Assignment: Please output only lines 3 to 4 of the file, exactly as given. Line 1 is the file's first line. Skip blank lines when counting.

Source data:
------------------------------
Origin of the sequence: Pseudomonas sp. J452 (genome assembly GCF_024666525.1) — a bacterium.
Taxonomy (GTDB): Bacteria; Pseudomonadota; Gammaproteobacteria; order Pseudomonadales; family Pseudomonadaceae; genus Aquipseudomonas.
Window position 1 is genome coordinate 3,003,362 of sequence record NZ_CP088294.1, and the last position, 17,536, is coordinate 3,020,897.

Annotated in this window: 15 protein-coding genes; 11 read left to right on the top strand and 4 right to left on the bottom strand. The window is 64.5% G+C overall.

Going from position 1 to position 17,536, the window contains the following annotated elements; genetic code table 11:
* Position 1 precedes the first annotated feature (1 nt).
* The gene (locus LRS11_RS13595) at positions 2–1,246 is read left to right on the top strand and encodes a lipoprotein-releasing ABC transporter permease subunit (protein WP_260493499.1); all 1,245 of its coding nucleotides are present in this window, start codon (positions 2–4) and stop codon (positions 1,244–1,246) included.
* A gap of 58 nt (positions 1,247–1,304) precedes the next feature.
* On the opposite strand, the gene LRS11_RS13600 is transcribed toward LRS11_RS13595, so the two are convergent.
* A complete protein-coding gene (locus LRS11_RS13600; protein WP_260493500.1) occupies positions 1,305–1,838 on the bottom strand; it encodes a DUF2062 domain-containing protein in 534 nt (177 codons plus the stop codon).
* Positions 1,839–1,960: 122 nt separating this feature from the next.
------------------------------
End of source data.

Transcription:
Window position 1 is genome coordinate 3,003,362 of sequence record NZ_CP088294.1, and the last position, 17,536, is coordinate 3,020,897.

Annotated in this window: 15 protein-coding genes; 11 read left to right on the top strand and 4 right to left on the bottom strand. The window is 64.5% G+C overall.